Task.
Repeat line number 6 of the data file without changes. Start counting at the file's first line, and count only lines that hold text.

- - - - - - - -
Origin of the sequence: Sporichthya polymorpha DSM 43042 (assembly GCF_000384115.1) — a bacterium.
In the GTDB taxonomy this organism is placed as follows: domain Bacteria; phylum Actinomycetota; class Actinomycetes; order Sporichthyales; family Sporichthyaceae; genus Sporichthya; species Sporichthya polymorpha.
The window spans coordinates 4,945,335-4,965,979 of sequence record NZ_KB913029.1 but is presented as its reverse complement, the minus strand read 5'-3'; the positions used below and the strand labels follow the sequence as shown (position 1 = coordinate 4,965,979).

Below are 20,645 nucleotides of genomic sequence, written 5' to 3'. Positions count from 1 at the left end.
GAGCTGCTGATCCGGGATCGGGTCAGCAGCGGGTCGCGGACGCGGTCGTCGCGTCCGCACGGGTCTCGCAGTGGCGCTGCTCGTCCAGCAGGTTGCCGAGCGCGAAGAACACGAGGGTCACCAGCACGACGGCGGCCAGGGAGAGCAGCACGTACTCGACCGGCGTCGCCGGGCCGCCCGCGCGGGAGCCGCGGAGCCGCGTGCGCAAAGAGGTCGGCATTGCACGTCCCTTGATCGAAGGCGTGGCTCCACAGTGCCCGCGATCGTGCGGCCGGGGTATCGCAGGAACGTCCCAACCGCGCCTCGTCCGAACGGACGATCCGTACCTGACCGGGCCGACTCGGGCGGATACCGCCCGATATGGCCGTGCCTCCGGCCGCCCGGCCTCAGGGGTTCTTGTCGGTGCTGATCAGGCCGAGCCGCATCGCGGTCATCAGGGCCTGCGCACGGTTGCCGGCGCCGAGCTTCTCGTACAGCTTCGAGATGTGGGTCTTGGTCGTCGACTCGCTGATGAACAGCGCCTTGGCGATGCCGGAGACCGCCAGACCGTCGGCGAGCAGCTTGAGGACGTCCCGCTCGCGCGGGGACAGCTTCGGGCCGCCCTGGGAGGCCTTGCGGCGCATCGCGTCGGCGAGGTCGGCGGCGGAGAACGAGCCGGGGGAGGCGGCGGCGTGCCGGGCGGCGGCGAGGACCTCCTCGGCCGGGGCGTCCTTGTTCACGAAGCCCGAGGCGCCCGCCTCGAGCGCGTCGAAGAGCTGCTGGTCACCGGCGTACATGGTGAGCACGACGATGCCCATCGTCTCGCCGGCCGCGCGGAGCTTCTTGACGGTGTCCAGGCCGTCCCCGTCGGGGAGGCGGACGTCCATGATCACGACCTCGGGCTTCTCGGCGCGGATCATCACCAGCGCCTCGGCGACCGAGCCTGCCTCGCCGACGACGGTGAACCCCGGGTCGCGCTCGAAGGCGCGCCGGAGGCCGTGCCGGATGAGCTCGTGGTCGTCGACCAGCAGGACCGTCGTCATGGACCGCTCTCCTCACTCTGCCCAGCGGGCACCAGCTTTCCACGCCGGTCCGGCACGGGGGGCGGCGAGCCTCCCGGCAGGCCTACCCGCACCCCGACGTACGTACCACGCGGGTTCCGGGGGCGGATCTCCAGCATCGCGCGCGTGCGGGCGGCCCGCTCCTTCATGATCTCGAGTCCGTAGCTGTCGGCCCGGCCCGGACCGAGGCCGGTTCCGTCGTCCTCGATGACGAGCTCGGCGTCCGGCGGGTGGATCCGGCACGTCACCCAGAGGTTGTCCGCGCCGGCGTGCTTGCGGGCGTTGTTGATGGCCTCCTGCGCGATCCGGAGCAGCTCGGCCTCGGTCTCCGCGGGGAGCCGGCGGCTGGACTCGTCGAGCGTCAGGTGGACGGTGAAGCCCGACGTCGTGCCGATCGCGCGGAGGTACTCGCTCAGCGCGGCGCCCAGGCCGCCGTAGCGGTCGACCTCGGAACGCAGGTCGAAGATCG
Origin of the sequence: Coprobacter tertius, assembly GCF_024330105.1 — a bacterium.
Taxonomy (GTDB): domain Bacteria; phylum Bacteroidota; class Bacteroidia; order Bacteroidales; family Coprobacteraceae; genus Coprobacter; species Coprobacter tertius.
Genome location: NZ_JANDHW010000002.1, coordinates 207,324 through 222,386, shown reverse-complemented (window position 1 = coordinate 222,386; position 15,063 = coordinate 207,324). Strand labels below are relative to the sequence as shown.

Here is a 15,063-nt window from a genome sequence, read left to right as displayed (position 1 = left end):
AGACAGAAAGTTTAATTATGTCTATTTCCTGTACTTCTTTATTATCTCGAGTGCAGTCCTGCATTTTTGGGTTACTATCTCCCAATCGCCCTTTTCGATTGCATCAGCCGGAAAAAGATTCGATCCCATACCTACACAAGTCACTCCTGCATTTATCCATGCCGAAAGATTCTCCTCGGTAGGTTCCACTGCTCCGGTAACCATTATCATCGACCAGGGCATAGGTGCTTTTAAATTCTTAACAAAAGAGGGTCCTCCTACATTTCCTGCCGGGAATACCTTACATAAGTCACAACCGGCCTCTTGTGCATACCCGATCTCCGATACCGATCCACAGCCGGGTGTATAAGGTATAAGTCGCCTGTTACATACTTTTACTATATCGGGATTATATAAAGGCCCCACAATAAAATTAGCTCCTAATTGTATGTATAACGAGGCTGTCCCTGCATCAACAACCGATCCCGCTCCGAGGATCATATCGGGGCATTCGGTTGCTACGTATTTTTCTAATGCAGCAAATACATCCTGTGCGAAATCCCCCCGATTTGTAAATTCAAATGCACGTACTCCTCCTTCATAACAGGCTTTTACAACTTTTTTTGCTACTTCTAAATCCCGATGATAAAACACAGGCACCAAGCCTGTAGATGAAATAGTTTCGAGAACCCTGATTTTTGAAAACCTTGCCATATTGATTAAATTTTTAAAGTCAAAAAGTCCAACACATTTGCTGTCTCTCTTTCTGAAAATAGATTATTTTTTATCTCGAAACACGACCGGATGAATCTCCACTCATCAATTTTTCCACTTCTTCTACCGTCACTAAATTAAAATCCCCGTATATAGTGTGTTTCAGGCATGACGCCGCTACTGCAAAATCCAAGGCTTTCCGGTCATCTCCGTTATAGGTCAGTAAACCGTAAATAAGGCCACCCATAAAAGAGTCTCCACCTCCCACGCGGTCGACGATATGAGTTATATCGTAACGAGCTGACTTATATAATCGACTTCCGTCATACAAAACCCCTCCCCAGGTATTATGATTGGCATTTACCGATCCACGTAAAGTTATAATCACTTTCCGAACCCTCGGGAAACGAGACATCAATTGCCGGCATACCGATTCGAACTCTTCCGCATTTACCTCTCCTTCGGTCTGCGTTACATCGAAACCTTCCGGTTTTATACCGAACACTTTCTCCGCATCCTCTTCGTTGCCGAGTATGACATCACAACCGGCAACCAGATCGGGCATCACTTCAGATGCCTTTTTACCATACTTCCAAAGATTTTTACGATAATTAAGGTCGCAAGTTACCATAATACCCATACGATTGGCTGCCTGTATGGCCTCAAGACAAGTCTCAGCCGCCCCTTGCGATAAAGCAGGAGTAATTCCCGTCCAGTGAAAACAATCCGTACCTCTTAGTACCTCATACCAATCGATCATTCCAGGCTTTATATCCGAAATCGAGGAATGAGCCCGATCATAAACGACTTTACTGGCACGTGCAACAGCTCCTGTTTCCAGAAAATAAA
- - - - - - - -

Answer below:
Origin of the sequence: Coprobacter tertius, assembly GCF_024330105.1 — a bacterium.